Within fifteen minutes a team moved Simon back into the main ICU and started a blood transfusion. His body responded immediately and within an hour, he was warm and pink and hungrily sucking on a bottle, something he hadn’t done in weeks.  By the next night, we were back in our regular spot in the step-down unit just in time to hear the cheers echoing throughout the hospital as Obama declared the winner of the presidential election.  I began to feel the faint flicker of hope again.  If Simon could bounce back from this so fast and we could get a black Democratic president elected, maybe there was a chance I could get this job. 

Evidently I pulled it together well enough for my first interview, because they brought me back for a second interview.  Things at work were horrendous but deciding that I wasn't going to take it anymore helped me make it through each day.  Simon kept improving and we waited with crossed fingers to get a release date.  After my second interview, I waited on pins and needles to find out whether or not I would need to stay on the job hunt.  

The week before Thanksgiving, we got everything we hoped for.   On Thursday November 20th Simon came home and the next day I was offered the job.  It was a 40% pay cut if you factored in the decrease in salary and increase in cost of benefits but it was a job in public health with a boss I could verify was not a crazy tyrant.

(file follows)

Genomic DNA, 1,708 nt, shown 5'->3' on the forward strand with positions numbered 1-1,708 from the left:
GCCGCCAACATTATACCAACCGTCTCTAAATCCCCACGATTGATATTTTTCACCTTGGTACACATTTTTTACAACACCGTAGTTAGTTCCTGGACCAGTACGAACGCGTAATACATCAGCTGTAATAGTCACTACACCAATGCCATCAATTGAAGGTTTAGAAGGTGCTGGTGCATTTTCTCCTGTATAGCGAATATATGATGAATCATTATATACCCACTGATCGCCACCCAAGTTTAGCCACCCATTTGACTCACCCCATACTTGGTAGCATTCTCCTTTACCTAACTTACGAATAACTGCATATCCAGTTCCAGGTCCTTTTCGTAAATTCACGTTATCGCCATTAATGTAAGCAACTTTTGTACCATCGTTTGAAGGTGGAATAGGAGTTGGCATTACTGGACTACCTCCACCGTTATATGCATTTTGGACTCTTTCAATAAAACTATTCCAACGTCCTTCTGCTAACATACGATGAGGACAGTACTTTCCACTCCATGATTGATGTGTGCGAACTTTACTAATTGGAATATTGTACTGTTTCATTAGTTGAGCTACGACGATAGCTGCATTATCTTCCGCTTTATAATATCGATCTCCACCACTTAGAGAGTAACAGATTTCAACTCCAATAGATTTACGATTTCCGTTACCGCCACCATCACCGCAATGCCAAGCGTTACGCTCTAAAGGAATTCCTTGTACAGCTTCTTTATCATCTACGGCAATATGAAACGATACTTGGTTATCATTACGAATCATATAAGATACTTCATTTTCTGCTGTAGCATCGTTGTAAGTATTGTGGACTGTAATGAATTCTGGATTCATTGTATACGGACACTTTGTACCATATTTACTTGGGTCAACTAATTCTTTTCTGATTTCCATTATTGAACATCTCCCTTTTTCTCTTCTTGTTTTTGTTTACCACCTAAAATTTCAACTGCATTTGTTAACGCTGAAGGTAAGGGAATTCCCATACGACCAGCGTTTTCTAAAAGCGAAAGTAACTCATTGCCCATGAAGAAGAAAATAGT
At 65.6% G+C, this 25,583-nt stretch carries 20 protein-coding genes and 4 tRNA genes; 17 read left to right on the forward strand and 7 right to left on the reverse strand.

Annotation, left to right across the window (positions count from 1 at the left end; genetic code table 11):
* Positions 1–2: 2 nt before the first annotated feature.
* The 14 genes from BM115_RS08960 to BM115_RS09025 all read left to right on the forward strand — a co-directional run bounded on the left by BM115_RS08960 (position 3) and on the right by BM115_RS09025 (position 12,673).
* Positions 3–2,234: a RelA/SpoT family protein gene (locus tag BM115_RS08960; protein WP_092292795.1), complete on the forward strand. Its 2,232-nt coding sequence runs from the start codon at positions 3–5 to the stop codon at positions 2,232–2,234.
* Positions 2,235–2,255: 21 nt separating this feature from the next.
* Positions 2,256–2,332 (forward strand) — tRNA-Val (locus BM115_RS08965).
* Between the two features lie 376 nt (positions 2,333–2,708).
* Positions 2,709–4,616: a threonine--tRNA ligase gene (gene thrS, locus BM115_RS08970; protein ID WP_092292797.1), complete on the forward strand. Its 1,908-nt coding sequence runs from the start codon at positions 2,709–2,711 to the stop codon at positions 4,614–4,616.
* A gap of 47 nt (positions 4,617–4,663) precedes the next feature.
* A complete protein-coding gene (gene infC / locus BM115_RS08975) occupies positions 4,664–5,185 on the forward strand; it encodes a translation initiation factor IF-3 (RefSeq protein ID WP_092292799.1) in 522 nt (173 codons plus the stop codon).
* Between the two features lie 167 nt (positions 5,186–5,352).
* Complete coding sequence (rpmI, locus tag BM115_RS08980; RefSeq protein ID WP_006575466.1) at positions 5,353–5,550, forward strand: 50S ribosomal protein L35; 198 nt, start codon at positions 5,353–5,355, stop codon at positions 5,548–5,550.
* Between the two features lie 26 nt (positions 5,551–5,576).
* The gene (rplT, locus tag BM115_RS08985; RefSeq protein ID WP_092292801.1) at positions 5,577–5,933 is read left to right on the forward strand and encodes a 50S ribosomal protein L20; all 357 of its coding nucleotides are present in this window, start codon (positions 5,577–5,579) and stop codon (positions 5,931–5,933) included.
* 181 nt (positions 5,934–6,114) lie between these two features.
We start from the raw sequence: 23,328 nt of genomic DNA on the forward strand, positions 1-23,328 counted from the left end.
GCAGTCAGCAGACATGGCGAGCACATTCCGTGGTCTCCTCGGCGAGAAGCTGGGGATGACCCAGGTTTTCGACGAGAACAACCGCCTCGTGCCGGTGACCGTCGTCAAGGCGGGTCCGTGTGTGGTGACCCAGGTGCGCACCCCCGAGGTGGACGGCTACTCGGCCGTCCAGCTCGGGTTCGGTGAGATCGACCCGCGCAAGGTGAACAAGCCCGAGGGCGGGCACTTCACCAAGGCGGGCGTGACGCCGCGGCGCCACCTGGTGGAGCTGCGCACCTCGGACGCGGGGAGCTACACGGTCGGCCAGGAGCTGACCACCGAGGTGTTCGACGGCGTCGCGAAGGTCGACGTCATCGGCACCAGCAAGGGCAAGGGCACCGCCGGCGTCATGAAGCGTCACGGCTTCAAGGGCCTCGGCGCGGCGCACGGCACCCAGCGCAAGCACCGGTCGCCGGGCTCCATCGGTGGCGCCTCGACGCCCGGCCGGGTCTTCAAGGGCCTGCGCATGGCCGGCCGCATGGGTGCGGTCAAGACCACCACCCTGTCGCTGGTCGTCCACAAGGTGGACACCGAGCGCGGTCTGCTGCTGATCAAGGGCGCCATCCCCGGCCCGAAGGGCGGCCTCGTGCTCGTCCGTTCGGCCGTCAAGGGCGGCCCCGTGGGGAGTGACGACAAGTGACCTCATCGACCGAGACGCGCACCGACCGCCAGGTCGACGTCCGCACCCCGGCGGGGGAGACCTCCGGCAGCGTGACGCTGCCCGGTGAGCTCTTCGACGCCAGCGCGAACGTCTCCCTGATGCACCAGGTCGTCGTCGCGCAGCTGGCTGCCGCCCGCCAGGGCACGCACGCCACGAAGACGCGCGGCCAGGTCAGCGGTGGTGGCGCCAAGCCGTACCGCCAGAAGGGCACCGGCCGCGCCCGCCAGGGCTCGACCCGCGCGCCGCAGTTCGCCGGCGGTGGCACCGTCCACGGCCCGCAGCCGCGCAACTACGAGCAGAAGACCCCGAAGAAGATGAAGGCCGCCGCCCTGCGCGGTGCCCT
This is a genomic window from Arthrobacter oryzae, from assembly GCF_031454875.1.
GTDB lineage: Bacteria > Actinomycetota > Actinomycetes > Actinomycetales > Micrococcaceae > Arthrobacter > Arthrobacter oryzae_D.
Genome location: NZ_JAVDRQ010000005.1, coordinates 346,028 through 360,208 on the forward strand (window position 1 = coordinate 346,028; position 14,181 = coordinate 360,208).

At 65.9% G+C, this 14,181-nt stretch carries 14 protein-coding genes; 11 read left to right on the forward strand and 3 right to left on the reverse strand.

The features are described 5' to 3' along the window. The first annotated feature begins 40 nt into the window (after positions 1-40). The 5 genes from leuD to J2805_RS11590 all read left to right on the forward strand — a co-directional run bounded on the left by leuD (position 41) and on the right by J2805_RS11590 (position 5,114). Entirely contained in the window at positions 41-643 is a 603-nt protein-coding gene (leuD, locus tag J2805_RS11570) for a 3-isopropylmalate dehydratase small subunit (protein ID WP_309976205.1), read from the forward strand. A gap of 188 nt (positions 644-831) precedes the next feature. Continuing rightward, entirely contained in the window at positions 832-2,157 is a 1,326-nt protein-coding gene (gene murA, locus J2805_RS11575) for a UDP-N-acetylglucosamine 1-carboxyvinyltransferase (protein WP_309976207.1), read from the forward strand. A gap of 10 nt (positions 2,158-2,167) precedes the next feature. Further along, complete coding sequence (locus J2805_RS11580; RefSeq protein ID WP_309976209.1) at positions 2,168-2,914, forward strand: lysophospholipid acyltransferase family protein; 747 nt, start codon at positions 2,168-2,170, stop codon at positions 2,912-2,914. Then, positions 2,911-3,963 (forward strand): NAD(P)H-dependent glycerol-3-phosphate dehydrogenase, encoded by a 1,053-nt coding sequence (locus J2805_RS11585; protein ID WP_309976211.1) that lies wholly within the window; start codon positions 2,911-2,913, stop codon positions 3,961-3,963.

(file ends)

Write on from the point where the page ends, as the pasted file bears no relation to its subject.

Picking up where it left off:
Four years ago today I made the hardest decision of my life when I left for that interview.  I didn’t know that I would end up with a great job and a boss that understands that in a crisis, family comes first.  I didn’t know that things were about to get better and that Simon would get out of the hospital in a matter of weeks.  All I could see was a still grey baby and hear my wife cheering for me amidst the chaos.  Laura, I am forever grateful to you for making me go to that interview that day.  We made the right decision.  

Post script: The attorney didn’t think our chances were good for winning a lawsuit so we asked for a settlement.  The company ignored the requests.  When that process was over, I filed a complaint with the Department of Fair Employment and Housing. They took my case, with four specific claims, but after a year of investigation, they determined there wasn’t enough evidence to make a determination. I was left with the option to sue but decided to just let it go.  Life is too short.